2. They were spread out through various locations.
      2. The reason for the captivity (2 Kings 18:12)
        1. Israel obeyed not the voice of the Lord.
        2. They transgressed His covenant.
  3. THE TRIBUTE GIVEN TO ASSYRIA (2 Kings 18:13-16)
    1. The Attack of Sennacherib Against Judah (2 Kings 18:13)
      1. In the 14th year of Hezekiah
      2. Assyria came up against the fenced cities and took them.
    2. The Sending of Tribute to Sennacherib (2 Kings 18:14-16)
      1. Hezekiah apologized to Sennacherib (2 Kings 18:14).
      2. Sennacherib appointed Hezekiah a tribute (2 Kings 18:14).
      3. Hezekiah took from his own house and the house of the LORD in order to give unto the king of Assyria (2 Kings 18:15-16).
        1. He gave Sennacherib the silver found in the house of the LORD (2 Kings 18:15).
        2. He gave Sennacherib the treasures of the king’s house (2 Kings 18:15).
        3. He cut off the gold from the doors and pillars and gave it unto Sennacherib (2 Kings 18:16).
  4. THE THREAT OF THE ASSYRIANS (2 Kings 18:17-25)
    1. The King of Assyria Sent Representatives to Hezekiah (2 Kings 18:17-18).
      1. Sennacherib sent representatives and a host to speak with Hezekiah (2 Kings 18:17).
      2. They called for Hezekiah (2 Kings 18:18).
      3. Three men came out to speak with the representatives (2 Kings 18:18).
        1. Eliakim, which was over the house
        2. Shebna the scribe
        3. Joah the recorder
    2. The Confidence of Hezekiah Attacked (2 Kings 18:19-22)
      1. Rabshakeh questioned Hezekiah’s confidence (2 Kings 18:19-20).
      2. Rabshakeh attacked the strength of Egypt (2 Kings 18:21).
        1. Egypt was a staff of bruised reed.
        2. Leaning upon Egypt would cause great distress.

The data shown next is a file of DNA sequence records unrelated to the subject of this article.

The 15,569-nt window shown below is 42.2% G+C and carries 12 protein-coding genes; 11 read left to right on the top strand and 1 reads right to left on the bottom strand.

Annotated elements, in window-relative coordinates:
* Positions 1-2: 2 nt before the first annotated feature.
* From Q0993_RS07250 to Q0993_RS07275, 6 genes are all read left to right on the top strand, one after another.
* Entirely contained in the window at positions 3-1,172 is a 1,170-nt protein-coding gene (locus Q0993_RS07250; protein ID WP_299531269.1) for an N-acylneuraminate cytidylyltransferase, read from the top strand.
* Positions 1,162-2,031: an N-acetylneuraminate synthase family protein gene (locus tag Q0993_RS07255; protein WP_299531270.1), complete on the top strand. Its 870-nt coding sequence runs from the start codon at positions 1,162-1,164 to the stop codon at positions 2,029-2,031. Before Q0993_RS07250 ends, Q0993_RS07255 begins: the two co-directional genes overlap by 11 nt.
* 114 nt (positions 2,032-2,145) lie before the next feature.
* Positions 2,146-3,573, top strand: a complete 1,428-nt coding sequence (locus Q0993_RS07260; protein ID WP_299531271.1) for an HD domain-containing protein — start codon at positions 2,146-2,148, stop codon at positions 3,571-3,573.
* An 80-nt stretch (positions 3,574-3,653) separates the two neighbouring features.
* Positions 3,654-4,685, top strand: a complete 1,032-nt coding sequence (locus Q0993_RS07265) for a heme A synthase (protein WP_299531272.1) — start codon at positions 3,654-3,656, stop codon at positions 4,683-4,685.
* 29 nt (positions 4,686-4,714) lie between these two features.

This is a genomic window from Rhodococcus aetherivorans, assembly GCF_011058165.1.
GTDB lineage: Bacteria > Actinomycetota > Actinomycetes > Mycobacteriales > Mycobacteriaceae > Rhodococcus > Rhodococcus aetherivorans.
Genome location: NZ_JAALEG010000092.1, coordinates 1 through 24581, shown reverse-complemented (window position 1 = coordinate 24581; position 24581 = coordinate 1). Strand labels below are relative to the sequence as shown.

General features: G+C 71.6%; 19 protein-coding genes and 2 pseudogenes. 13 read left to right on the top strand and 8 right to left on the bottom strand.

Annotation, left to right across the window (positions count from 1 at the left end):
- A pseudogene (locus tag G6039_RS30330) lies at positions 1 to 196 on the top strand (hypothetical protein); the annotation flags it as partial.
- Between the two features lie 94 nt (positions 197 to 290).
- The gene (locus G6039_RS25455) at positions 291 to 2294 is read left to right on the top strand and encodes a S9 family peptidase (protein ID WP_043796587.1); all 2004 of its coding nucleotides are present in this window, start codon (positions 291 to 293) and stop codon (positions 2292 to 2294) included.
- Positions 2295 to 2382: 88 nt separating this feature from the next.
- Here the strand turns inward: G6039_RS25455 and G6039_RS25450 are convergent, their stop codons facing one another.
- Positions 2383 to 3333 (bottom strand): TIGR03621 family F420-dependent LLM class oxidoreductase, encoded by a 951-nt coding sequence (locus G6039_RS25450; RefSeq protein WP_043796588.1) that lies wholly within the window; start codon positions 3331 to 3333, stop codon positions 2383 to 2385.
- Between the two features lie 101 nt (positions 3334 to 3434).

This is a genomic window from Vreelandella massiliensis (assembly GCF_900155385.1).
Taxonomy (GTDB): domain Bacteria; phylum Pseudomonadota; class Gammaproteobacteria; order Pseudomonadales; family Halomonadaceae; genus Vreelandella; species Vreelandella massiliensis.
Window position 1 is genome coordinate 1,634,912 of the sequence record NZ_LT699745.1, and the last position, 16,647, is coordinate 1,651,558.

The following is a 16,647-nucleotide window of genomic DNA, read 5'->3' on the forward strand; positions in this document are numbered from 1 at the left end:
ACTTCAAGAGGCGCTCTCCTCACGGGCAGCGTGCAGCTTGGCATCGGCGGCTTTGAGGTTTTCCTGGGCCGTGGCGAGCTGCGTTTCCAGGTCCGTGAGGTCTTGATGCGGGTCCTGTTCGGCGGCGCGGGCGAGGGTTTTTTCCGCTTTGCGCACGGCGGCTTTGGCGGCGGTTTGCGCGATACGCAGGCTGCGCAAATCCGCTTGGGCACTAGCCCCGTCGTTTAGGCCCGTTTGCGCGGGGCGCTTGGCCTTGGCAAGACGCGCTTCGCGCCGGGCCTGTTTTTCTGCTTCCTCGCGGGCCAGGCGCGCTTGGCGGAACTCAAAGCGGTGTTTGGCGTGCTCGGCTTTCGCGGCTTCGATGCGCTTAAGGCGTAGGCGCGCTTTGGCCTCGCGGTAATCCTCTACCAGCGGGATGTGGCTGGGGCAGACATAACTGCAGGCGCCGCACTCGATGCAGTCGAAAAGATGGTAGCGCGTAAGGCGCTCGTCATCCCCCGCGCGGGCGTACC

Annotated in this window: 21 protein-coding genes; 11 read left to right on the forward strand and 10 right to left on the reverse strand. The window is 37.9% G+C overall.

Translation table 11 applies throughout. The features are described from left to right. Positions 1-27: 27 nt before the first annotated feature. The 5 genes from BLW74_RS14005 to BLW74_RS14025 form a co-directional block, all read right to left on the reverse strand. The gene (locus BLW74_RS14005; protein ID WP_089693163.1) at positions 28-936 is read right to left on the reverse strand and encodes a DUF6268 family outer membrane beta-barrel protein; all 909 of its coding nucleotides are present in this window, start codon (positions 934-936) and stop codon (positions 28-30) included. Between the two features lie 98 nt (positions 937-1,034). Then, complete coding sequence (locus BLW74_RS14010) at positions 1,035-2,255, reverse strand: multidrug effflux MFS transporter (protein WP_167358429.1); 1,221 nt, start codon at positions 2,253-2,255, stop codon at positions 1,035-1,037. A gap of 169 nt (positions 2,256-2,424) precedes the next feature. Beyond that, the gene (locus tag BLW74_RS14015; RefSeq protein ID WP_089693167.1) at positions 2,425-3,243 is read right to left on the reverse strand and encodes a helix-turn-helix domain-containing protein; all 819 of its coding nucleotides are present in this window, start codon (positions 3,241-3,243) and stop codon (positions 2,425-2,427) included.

3. Rabshakeh questioned Hezekiah’s loyalty to the Lord (2 Kings 18:22).
        1. He suggested that Hezekiah removed the altars of the Lord.
        2. Was not this the God of whom Hezekiah had offered a strict worship?
    3. The Strength of Assyria Flouted (2 Kings 18:23-25)
      1. Rabshakeh offered aid to Judah in exchange for tribute (2 Kings 18:23).
      2. Rabshakeh boasted of greater strength than Egypt (2 Kings 18:24).
      3. Rabshakeh suggested that he was sent of the Lord (2 Kings 18:25).
  5. THEIR THREAT TO THE PEOPLE (2 Kings 18:26-30)
    1. The Request to Use the Syrian Language Refused (2 Kings 18:26-27)
      1. Hezekiah’s representatives asked Rabshakeh to use the Syrian language so the common people would not understand the conversation (2 Kings 18:26).
      2. Rabshakeh declared that his message was to be received by all who would face the consequences of rebellion (2 Kings 18:27).
    2. The Threat Made Directly to the People (2 Kings 18:28-30)
      1. Rabshakeh responded to the request of the Jewish leaders by speaking directly to the common people (2 Kings 18:28).
      2. He attacked the authority and character of Hezekiah (2 Kings 18:29-30).
        1. Hezekiah would try to deceive you (2 Kings 18:29).
        2. He would try to make you trust in the Lord (2 Kings 18:30).
  6. THEIR OFFER OF TERMS (2 Kings 18:31-32)
    1. Surrender and Offer a Present to Sennacherib (2 Kings 18:31).
    2. Wait to be Removed to Another Land (2 Kings 18:32).
      1. A land like your own
      2. A land of corn and wine
      3. A land of bread and vineyards
      4. A land of olive and of honey
    3. Live (2 Kings 18:32).
  7. THEIR DISMISSAL OF THE LORD (2 Kings 18:33-37)
    1. The Failure of All the Other Gods (2 Kings 18:33-34)
    2. The Expected Failure of the Lord (2 Kings 18:35)
    3. The Silence of the People (2 Kings 18:36)
    4. The Taking of the Report to Hezekiah (2 Kings 18:37)

CONCLUSION: Sennacherib used his strength to bully Judah. His ambassadors belittled the strength of Egypt and of the Lord, and promised a swift destruction should Judah choose to rebel against Assyria.

David Reagan and Andrew Ray

Daily Proverb

Proverbs 20:21

An inheritance may be gotten hastily at the beginning; but the end thereof shall not be blessed.